Compensatory time off is a job feature especially attractive to tech workers who expect to work long intense hours to meet project deadlines.
REAL-LIFE EXAMPLE [top]
P.B. Systems, an international E-Commerce company, had a staff of 26 people. Two years later, 90 people work in offices in California, Utah, Oregon and India. The company plans to grow to 140 by the three-year mark.
"We don't care if the individuals we hire know the system. We look for a good attitude and disposition and a desire to work for a company of our size," said Patrick Bernards, director of business development.
P.B. Systems provides a workplace climate that fosters employee growth through educational opportunities and a variety of creative work that allows for exploration rather than repetition. They offer a competitive salary and benefits, but no stock options unlike many of their publicly-held competitors provide.
Due to the intangible perks, though, P.B. Systems' turnover rate is at 6 percent in an industry where 14.5 % to 20 % is the norm.
"We share our mission and we have people that buy into that mission. We are going to grow, but we are going to grow with the right people. If you spend a lot of time at the front end finding the right person, you will have a much better employee with much fewer costs."
DO IT [top]
- Check with high schools and appropriate college departments to see if they have internship programs that could solve some of your problems. Ask about teachers and instructors with talents you can use who may be looking for work when school is out.
- Tell clients, business associates, friends and employees exactly what tech talen
t you're looking for. Everyone has a network of acquaintances that could lead to the applicant you want. Be sure when you hire anyone, technical or not, as a result of an employee referral, the employee who brought in the new person scores points for it at performance review time. Consider offering a pay bonus for successful recruitment.
- Confirm that your compensation is competitive. Check the salary statistics for your region at the U.S. Department of Labor's "National Compensation Survey" Web site.
- Be sure your openings are listed on your Web site. Anyone who visits your Web site is there because of interest in your company or its products, and likely to be more interested in working for you than are random readers of job ads.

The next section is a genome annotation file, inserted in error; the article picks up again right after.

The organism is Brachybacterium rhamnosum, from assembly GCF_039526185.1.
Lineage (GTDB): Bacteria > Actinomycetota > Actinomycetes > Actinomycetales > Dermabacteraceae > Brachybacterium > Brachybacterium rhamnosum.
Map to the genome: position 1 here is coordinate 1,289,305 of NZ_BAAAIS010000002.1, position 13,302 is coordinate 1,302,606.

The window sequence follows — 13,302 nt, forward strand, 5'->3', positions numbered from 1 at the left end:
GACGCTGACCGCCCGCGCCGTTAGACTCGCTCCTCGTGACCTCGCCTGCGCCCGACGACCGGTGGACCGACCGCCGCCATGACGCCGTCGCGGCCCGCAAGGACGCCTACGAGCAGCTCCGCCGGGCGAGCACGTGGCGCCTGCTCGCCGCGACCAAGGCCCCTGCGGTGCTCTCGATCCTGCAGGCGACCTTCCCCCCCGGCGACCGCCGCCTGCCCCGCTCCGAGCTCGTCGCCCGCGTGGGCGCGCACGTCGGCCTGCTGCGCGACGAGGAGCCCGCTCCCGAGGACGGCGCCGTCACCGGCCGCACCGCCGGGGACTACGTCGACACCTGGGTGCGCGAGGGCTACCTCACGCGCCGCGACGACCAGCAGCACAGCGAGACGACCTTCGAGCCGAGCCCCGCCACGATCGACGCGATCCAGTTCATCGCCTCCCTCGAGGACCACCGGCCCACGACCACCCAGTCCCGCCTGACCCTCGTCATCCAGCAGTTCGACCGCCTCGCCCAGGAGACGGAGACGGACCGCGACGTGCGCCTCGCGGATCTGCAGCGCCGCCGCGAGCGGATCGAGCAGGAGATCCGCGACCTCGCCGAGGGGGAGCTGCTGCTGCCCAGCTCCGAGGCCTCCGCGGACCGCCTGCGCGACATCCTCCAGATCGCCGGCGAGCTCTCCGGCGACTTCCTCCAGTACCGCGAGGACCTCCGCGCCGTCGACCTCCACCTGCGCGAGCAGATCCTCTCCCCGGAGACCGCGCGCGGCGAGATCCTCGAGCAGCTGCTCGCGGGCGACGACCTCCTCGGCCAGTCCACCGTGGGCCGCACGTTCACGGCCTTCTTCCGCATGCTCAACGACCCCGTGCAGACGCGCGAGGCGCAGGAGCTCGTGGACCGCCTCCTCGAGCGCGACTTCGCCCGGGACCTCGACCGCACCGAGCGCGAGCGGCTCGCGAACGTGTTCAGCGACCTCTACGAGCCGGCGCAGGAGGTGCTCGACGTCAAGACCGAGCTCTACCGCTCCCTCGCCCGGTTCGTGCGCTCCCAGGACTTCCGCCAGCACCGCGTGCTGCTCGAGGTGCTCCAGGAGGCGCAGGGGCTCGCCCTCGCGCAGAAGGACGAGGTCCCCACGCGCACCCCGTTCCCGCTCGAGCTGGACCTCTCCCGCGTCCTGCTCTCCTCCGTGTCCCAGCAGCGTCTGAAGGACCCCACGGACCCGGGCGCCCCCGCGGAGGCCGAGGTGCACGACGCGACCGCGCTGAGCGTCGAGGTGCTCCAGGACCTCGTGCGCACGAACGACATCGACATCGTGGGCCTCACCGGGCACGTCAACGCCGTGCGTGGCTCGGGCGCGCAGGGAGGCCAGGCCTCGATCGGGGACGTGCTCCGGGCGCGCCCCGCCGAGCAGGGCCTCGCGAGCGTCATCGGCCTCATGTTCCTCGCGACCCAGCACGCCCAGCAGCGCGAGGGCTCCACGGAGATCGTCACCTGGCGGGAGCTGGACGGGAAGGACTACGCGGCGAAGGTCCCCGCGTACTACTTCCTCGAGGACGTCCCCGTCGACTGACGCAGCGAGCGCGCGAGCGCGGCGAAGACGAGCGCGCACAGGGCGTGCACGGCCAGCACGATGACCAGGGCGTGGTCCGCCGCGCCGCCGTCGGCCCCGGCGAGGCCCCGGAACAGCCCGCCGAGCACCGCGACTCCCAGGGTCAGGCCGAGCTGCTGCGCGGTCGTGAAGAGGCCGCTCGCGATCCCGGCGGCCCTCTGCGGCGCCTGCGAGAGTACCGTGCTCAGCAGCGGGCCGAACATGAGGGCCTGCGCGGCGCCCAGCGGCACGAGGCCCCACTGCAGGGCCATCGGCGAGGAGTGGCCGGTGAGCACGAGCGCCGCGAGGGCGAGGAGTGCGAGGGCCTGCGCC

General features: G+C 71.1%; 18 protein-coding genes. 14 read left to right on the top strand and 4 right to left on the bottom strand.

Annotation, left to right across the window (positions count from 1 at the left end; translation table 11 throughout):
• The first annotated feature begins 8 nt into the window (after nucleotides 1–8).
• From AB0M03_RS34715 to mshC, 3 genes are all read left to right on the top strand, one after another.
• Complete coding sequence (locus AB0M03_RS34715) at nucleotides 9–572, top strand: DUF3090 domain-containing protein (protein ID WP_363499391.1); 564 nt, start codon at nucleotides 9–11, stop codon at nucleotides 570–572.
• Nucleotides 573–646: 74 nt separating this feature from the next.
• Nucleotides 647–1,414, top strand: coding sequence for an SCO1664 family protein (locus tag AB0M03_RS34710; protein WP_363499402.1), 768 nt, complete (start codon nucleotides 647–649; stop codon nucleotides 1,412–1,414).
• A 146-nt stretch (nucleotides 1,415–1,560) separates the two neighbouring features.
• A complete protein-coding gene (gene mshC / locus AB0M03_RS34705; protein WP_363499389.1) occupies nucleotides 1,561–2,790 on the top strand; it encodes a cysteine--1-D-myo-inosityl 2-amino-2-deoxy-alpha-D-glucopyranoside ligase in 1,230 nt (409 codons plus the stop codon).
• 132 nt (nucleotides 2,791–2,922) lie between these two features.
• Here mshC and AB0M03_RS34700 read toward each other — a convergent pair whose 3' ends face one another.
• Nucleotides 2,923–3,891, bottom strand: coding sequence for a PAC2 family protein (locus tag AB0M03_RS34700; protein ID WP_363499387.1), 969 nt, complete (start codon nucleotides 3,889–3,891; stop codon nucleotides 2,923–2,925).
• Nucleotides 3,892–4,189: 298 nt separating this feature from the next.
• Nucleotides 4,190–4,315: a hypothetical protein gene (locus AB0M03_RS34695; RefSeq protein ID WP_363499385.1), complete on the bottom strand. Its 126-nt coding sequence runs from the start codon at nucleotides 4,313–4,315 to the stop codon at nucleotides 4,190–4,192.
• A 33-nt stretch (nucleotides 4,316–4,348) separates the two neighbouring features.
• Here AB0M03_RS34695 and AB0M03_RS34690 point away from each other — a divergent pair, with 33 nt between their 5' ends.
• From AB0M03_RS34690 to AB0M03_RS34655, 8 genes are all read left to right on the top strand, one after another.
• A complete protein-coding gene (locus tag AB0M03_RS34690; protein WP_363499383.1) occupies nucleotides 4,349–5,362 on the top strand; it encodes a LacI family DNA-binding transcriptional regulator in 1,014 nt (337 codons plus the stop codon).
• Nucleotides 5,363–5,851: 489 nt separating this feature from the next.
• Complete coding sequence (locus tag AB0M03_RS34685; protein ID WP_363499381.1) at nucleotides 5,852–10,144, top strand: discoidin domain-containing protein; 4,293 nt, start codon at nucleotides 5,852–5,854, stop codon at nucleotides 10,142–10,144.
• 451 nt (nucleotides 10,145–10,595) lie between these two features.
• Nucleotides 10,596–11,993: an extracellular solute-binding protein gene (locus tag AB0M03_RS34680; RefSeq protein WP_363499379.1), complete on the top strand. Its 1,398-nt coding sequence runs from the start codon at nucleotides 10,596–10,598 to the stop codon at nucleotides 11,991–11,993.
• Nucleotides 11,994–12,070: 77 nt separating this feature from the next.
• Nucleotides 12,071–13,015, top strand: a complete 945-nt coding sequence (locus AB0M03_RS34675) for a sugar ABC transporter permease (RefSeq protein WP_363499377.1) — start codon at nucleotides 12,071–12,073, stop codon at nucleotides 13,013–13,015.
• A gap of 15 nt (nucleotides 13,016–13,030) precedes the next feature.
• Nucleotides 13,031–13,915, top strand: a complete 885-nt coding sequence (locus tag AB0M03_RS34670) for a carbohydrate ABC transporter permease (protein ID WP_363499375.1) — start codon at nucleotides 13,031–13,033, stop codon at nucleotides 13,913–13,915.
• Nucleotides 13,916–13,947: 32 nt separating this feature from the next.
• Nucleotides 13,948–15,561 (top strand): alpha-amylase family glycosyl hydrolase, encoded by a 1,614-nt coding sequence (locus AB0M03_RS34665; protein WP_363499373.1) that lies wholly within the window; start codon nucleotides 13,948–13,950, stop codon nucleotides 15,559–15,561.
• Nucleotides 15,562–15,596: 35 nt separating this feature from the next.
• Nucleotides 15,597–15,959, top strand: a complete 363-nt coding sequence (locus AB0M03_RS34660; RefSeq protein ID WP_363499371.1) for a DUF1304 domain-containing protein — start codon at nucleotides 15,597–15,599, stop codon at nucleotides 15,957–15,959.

- Widen your pool of potential job applicants by making skills and knowledge that can be picked up on the job "desired" not "required" in your ads and job descriptions. Offering to pay for training and certification will attract still more applicants.
- If you need to hire more than one new tech worker, let any good interviewees who express interest in working for you know, so they can recruit people they'd like to work with. If you can offer jobs to teammates who like each other and know they work together well based on their past experiences, they'll have more incentive to join you and to stay.
- Make an offer as soon as you know which applicant you want. Good techs get lots of interview opportunities, and if you pause, you'll risk blending into the crowd so your most attractive features will be forgotten.
- If valuable tech workers quit your operation to go elsewhere, don't just find out why in the exit interview; start re-recruiting them, and make arrangements to stay in touch. Keep them on newsletter mailing lists and invite them to company social events. Workers who change employers often become disillusioned with their new jobs, and are happy to come back.
- When new hires start work, motivate them by making sure they are welcomed and integrated into the team immediately. Let everyone including managers know that they'll score points at assessment time if they've gotten to know new team members and invited them to get involved in appropriate current projects.
Hiring the Best Knowledge Workers, Techies & Nerds: The Secrets & Science of Hiring Technical People, by Johanna Rothman. (Dorset House, 2004).
These next two books provide guidance for finding and hiring all kinds of workers, not just techies:
45 Effective Ways for Hiring Smart!: How to Predict Winners and Losers in the Incredibly Expensive People-Reading Game," Pierre Mornell. (Ten Speed, 2003).
Employee Recruitment and Retention Handbook, by Diane Arthur. (AMACOM, 2001). Provides guidance for finding and hiring all kinds of workers, not just techies.
Hiring technical people. Johanna Rothman, 2006.
Hiring Technical People. Johanna Rothman. Human Capital Institute, 2005-2006.
"How To: Hiring Technical Staff," by Hailey Lynne McKeefry. Channel Insider (May 12, 2005).
"Recruiting Secrets of the Smartest Companies Around," by Christopher Caggiano. Inc. (October 1998): 30-32+.
"Debunking the Myth of a Desperate Software Labor Shortage," by Norman Matloff. University of California at Davis, 1998, 2002.
Writers: Polly Campbell and Richard Blue
Patrick Bernards of P.B. Systems was interviewed for this article.